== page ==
What type of investor are you, really? Do you know where your risk profile and investments ought to be in order to match your future income needs? A new study for the Investor Education Fund (IEF) suggests there’s a disconnect between how Canadians view their own risk tolerance and how they actually behave.
Almost one-quarter of individuals surveyed by the The Brondesbury Group for IEF who identify themselves as low-risk investors own “medium- to very high-risk” products; conversely, seven in 10 self-identified high-risk investors own “low- to medium-risk” products.
“Self-perception and behaviour is a bit of out whack,” IEF President Tom Hamza told MoneySense ahead of the study’s release.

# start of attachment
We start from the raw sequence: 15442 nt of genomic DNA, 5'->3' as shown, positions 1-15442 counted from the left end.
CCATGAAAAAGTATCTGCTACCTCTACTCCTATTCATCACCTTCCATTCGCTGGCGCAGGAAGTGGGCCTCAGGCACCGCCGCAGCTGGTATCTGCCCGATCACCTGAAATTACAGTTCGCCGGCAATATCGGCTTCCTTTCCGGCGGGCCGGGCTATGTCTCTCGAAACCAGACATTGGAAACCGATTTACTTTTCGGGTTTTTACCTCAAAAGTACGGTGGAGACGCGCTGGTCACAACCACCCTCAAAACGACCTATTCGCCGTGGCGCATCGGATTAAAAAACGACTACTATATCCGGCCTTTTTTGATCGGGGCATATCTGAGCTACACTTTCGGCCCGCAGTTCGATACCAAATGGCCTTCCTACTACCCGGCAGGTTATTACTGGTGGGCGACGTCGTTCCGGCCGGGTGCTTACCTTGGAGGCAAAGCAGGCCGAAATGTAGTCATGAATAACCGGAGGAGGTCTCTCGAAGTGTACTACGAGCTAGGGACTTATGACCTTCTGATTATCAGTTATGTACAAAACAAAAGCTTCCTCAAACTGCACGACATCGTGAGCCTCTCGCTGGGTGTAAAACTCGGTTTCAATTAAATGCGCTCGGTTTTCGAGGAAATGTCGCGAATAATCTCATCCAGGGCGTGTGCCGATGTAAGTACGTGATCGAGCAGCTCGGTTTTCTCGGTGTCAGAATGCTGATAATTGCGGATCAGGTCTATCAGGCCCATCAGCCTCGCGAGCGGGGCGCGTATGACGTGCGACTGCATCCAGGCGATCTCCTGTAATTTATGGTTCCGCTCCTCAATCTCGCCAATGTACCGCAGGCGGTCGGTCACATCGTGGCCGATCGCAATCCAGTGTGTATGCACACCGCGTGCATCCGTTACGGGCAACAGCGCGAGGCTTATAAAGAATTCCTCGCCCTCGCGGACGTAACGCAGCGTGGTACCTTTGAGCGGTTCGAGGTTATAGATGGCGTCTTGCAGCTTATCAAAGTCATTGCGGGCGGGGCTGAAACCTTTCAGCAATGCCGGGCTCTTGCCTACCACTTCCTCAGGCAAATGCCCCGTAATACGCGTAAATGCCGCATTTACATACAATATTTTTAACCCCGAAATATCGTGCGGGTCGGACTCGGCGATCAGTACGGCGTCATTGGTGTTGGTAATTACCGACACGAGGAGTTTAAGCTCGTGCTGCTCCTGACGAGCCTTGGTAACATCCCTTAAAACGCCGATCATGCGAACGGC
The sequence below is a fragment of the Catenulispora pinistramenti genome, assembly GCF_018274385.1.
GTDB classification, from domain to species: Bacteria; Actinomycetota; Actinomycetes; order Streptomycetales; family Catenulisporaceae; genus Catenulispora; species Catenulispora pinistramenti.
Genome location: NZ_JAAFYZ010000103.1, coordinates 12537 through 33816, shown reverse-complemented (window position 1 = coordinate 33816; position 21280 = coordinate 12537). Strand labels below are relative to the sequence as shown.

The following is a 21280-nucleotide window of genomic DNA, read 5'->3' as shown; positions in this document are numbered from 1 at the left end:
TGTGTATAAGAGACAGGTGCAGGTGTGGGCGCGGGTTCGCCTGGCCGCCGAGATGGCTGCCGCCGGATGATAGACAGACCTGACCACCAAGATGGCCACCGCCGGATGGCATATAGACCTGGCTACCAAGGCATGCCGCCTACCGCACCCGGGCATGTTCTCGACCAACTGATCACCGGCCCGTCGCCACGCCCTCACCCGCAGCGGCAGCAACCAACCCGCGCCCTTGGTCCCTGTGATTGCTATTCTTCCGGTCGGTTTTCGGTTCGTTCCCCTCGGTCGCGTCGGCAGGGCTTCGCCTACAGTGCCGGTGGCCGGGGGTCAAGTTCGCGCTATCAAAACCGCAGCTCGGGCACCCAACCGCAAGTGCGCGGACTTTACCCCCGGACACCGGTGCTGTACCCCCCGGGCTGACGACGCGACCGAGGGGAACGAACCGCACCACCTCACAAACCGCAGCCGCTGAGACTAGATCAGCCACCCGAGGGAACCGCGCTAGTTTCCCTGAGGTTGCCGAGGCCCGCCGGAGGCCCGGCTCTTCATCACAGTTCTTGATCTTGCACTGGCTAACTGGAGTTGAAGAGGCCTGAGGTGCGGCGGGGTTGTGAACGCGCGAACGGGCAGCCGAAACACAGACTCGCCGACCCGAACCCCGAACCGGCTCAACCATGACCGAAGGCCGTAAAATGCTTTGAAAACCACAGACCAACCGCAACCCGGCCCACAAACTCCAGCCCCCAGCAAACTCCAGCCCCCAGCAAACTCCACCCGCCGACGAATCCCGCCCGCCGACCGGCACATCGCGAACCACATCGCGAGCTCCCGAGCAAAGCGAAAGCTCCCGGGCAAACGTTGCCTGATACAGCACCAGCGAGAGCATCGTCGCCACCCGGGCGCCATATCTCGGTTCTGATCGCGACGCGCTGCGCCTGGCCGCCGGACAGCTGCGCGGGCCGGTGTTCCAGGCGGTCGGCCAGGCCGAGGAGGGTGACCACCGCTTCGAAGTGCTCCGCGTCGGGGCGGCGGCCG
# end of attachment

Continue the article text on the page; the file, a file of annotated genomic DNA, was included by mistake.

The study of more than 2,000 investors found behaviour is more influenced by past investment experience and beliefs about the future.
Just 60% of respondents said they make investment decisions based on careful analysis, while 23% said they were based on analysis and gut feelings and 17% cited gut feelings alone. Not surprisingly, more than half regretted an investment decision made based on emotion.
What’s more, only a third of respondents regard their lack of investment knowledge as a threat to their investments.
“The majority of people with investable assets have some sort of investment adviser, which is good and probably as it should be,” Hamza said. “That said, you have to know something even to interact with an adviser.”
IEF has created an interactive tool to help you determine your investment beliefs and behaviours and compare them with other Canadians in your situation.
For more on this study, read MoneySense Editor Jonathan Chevreau’s take away, “The only free lunch is cutting risk.”
IEF is an Ontario Securities Commission initiative to help investors get independent, unbiased financial education information.